Image by FRANCOIS GUILLOT/AFP/Getty Images

Ibeyi Let Go of Their Ghosts To Face Today's Demons on 'Ash'

The album pulls you into a larger community and asks you to share your memories—no matter how painful they may be.

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Oct 13 2017, 2:23pm

Image by FRANCOIS GUILLOT/AFP/Getty Images

Ibeyi's music is like being in the presence of ghosts. The French-Cuban duo have made a name for themselves making the kind of music that shifts souls and triggers collective memory. Heavy Latin percussion, piano and electronic elements converge next to call and response Yoruba prayer. Their lyrics come from a deeply personal place calling on generational and family histories as its backbone. Ibeyi spent the better part of 2015 - 2016 on tour, capitalizing off the strength of their single "River" and its haunting video. With an appearance in Beyoncé's Lemonade, the twins found even newer fans—curious and hungry to be invited into the intimate space they carved out for themselves. To see them live is a spiritual experience, their sets beginning with candle lighting at the front of their stage before heading into the opening prayer "Eleggua." It's a sound that is both ancient and modern; familiar to those acclimated to sounds from West Africa and brand new to many others all at once. It's an emotional rollercoaster that is hard to duplicate.

Ibeyi, though, seem ready to let the ghosts of their past go and are prepared to take on the demons of today. That is very apparent on their latest record, Ash. Where their self-titled debut was a warm and introspective invitation, Ash reaches out to make sense of the world around them. In the former, Lisa-Kaindé and Naomi Diaz (who make up Ibeyi) grappled with the deaths of both their father, Afro-Cuban jazz musician Miguel Diaz, and their sister Yanira. Ash feels like an examination of cherished contents in your bedroom—a lifetime of memories—but it pulls you into a larger community and asks you to share your own—no matter how painful they may be.

The Diaz sisters jump head first into previously, for them, uncharted territory; trading quiet subtlety for overt swipes at sexism and state violence. In their growing world, features make an appearance for the first time by way of artists like Meshell Ndegeocello, whose influence shines through on her addition to "Transmission/Michaelion." Chilly Gonzales and Spanish Rapper Mala Rodriguez both find their space on the album, with Rodriguez adding a verse to the first song Ibeyi has done primarily in Spanish. The addition of these new voices makes for an album that feels more external and collaborative; pulling much more from the outside than their first.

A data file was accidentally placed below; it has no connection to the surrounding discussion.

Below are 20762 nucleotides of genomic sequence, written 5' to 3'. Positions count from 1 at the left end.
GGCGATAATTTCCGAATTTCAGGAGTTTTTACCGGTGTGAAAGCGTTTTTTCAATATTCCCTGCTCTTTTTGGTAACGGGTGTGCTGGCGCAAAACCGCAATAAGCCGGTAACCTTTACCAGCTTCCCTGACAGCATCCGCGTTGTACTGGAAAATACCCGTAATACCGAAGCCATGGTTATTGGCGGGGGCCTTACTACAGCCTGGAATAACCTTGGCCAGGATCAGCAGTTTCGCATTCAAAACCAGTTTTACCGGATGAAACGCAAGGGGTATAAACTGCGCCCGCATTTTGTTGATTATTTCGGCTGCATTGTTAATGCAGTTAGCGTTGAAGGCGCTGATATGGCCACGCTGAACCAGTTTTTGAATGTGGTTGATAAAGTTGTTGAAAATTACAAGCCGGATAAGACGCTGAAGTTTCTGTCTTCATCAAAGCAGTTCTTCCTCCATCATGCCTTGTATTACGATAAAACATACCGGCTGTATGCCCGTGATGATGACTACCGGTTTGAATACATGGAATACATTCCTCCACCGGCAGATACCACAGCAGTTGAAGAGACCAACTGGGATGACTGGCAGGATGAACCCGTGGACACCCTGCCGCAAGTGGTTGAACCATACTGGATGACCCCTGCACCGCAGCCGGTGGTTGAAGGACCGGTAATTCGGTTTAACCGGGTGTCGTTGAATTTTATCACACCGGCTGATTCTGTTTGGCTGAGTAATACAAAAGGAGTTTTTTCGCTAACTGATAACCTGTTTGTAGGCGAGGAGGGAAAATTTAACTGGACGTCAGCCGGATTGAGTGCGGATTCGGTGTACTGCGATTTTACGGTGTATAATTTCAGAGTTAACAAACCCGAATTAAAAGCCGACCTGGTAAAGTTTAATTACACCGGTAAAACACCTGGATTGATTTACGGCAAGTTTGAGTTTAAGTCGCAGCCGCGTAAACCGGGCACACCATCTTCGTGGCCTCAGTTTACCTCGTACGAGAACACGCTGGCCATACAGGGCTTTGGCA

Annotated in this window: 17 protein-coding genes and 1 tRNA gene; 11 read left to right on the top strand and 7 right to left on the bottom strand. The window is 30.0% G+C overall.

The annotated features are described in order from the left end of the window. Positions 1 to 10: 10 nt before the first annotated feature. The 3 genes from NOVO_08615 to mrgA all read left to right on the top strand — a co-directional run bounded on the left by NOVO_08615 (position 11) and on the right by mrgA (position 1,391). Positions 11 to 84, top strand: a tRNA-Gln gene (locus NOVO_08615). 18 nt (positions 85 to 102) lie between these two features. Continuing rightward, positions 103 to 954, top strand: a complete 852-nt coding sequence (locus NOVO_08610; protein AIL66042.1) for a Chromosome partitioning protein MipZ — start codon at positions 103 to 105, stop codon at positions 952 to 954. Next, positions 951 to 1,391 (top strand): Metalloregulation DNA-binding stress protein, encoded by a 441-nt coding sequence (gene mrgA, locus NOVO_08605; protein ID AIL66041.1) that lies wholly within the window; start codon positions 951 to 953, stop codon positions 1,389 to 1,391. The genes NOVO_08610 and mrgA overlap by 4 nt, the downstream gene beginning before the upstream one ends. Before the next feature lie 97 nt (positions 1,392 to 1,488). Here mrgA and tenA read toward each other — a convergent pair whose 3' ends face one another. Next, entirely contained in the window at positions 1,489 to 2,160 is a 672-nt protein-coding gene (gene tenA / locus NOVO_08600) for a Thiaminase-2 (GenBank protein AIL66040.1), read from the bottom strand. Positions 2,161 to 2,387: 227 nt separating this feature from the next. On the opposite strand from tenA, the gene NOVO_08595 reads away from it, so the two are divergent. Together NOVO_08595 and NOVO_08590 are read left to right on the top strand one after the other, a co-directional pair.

"Deathless" pulls directly from Lisa-Kaindé's own experience of being arrested by French police in her teens; a repressed memory she was hesitant to write about at first. As Lisa tells it, an officer randomly stopped her as she made her way through the city's public metro, questioning her about drug use before getting physical and dumping her book bag's contents onto the ground. The song's energy is tense, both static and frenetic at once—much like any experience Black people have with law enforcement all over the globe; its chanted refrain backed by Kamasi Washington's stunning saxophone.

The line can often get blurry when so much of your dilemmas and resolutions are tied to who you are, and though Ash is a departure from the deeply intimate subject matter of their first record, it still focuses on the twins' own understanding of the world they live in—for better or for worse. The album's opening "I Carried This For Years" is the warning that the twins are more ready than ever to unpack. Through the eyes French citizens with roots, and now a home, in Cuba, they observe it from a global context, not just a North American one—less likely to tread lightly on the things that hit closest to home.

On "No Man Is Big Enough For My Arms," their vocals swirl around soundbites from a 2016 speech by MIchelle Obama hitting back at President Trump's treatment of women. While on "Valé," they offer hope to a younger generation of women. Women who have to grow up in the tumultuous current times that have shaped much of this album. "And shine as bright as you can / You've been loved, you still are," they sing.

The twins deliver harmonies that are tighter, sharper, more mature—more cognizant and deliberate. They've reimagined themselves in a newer and expanded sonic landscape, diving deeper into exploring alt-R&B, dabbling with anthemic pop sensibilities like on "I Wanna Be Like You." Where we normally see the fraternal twins as something like a single moving entity, Lisa-Kaindé openly longs for her sister Naomi's fearlessness. That fearlessness guides the album more than ever with Naomi stepping from her usually seated position behind the cajon and bata drums to take lead on songs like "Waves."

By flipping the lens outward, Ibeyi narrowly avoided making the same album over again, having already bared so much about the spirits that have taken root in their own lives. "We sing and our tears dry, facing a clearer sky," they sing in unison on "Transmission." The sisters have grown. They may not be weary, but Ash feels cathartic—a small light boldly pushing through dark realizations.

Sajae Elder is a writer from Toronto. Follow her on Twitter.